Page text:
“We live under a patriarchy.” “No we don’t.”

“Religion is the opiate of the masses.” “No, it gives people meaning and fulfillment.”

“The government is being incompetent in handling this situation.” “No, it is doing whatever it can to keep this country running.”

These are just a few examples of seeming disagreements where defining truth- and verification-conditions is impossible and it is as a result not even clear what the disagreement is about, or whether there even is a disagreement at all. I’d love to go into the details to show why these cannot be analysed as surface-level disagreements, but for now this is left as an exercise to the reader. Hint: try defining the truth- and verification-conditions for the seemingly opposing propositions. Try to find the state of the world that would render one of the interlocutors as clearly right and the other as clearly wrong. Try to find verification conditions that will satisfy both interlocutors that one of them is right and the other wrong.

So what are the implications of this analysis for how we do political discourse? Well, I think it should make us all far more sceptical in the certainty of our own beliefs and opinions. I think it should make us far less angry at our political opponents and far less certain that they are wrong or bad. I think that it should make as have a far more nuanced position on politics and morality and a deeper understanding of their limitations. I think it should make us overall more tolerant of opposing beliefs and of those supporting them.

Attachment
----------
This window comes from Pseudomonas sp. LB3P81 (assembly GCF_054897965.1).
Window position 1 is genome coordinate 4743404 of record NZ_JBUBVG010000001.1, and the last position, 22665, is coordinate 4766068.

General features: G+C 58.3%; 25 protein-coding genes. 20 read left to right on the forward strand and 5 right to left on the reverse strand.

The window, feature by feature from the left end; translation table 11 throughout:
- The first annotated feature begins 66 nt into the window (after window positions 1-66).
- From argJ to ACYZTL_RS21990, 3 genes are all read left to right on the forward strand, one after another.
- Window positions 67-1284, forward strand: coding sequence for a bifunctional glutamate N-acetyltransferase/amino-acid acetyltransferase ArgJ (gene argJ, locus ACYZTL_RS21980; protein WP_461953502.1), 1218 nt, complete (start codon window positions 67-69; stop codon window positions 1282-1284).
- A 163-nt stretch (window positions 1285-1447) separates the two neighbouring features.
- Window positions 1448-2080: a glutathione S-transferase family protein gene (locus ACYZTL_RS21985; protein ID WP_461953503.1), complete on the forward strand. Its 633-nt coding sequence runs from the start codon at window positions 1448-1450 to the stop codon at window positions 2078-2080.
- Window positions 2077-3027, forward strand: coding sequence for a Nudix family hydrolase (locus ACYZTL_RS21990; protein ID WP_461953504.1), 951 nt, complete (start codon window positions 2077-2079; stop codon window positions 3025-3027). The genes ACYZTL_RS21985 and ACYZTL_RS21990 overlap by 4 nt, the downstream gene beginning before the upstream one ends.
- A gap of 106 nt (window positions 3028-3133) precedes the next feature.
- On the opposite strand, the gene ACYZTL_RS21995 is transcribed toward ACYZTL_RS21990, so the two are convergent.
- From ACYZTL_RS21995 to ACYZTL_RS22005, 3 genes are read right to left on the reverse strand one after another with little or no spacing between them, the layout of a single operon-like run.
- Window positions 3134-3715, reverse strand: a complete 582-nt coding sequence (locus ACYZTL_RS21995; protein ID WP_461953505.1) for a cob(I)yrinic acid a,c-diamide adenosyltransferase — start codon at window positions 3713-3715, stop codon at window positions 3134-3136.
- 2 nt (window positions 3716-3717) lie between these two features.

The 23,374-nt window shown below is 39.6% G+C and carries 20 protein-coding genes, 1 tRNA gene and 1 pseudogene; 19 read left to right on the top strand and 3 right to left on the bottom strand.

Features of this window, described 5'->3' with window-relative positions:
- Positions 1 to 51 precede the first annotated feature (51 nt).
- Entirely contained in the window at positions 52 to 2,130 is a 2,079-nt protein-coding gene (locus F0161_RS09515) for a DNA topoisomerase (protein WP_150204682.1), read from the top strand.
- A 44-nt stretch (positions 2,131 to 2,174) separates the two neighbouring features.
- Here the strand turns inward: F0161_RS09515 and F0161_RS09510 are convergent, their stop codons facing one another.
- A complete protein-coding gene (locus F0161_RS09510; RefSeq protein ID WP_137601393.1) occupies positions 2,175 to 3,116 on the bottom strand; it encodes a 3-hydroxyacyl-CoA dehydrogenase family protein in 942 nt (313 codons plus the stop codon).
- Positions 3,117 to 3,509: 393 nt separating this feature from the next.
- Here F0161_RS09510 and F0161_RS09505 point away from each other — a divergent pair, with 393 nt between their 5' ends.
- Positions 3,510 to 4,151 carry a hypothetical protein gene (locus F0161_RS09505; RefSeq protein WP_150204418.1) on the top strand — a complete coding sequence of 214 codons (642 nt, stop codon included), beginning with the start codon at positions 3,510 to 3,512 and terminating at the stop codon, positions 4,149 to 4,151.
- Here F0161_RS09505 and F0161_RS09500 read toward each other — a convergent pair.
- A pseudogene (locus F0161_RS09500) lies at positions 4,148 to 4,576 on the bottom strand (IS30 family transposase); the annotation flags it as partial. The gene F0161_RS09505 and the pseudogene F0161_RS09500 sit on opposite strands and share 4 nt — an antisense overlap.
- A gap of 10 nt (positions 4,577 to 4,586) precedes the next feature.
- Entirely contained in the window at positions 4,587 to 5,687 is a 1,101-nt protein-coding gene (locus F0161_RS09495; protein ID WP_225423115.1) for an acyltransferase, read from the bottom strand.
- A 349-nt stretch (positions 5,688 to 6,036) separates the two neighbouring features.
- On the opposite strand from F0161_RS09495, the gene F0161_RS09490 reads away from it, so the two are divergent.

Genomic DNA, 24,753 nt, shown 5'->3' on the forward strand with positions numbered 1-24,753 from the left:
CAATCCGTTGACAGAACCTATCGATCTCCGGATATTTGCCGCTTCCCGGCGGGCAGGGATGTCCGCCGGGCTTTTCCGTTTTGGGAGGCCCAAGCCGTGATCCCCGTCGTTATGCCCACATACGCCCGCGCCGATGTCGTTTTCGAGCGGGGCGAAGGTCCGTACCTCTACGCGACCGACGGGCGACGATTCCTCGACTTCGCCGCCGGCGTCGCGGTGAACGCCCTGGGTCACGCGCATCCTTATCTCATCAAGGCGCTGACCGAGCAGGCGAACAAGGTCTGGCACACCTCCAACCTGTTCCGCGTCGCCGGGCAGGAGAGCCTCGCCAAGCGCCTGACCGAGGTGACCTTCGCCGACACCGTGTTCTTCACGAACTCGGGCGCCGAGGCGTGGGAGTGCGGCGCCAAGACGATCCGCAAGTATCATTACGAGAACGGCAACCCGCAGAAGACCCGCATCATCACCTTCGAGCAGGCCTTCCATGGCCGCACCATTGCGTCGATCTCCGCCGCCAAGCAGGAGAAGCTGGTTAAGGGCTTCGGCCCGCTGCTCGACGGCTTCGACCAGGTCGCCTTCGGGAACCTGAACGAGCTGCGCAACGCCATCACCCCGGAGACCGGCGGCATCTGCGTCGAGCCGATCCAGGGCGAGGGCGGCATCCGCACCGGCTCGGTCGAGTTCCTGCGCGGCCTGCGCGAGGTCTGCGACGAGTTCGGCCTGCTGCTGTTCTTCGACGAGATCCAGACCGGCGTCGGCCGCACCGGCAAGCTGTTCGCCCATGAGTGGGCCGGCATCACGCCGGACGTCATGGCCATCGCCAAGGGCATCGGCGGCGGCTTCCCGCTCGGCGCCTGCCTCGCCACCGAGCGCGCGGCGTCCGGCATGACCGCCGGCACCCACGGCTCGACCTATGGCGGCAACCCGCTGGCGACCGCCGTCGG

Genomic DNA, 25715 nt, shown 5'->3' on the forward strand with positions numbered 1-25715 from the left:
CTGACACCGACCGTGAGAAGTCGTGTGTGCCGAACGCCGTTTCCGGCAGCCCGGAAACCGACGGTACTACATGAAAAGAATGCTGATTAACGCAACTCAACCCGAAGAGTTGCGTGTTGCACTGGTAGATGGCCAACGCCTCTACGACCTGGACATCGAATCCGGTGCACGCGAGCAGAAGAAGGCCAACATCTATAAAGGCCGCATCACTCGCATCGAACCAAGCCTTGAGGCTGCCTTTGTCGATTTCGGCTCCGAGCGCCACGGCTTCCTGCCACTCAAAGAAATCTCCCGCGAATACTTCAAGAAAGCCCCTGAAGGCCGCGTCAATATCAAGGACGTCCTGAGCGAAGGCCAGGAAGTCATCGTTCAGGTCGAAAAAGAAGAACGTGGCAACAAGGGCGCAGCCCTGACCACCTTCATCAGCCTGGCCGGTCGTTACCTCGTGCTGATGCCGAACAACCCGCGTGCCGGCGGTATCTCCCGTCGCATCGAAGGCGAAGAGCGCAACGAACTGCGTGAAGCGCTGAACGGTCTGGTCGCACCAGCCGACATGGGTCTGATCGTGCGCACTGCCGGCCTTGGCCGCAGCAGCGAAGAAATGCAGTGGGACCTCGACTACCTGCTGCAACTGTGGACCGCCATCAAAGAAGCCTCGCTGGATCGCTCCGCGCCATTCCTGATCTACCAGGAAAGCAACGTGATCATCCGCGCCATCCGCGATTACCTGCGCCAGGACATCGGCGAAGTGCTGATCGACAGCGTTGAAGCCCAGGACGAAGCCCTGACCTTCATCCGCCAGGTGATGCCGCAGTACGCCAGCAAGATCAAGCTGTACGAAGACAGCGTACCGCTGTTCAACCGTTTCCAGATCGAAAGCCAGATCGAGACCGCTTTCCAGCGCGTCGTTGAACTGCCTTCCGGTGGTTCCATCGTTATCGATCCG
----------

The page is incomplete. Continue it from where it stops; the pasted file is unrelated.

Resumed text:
Let me know what you think and whether you’d want me to expand any particular point or in any particular direction.

An Ode to my Dead Family

She was 3 years old when she first played mummies and daddies. Her brother-husband, just 2 years her senior, was the proud daddy of a small silicon doll who was older than both of them combined. But it was she, the young mummy, who would show her little baby all the love that she knew to give, rocking it, caressing it and making sure that it is well fed and looked after. Although this looked like play to the adults around her, this was really the start of a lifelong career.

A few blocks away in a noisy house a young boy is playing bride-and-groom with his niece. Under the canopy he puts a ring on her finger, her smile shining through her veiled face. His brothers around him shout out “mazel tov!” and the young couple break out in a joyful dance. They know that really only huge boys and girls can become daddies and mummies, but it’s not really fair that just because they are so tiny they cannot have a wedding and a baby, is it?

The 3 year old girl will steadily grow older, all the while receiving the best possible training for her career ahead. Every week she babysits her neighbour’s little children even though she is only 14. She gets hands on training on how to rock a crying baby to sleep, how to calm a whining toddler and how to break up a fight between two seven year-olds. Even before she has hit puberty, she is already praying 3 times a day for healthy, God-fearing children. She will give her all to be a dedicated mother and in return she is sure that God will grant her her wish for pious and obedient children. She can see God nod in agreement, “It’s a deal”, His divine voice rings in her ears.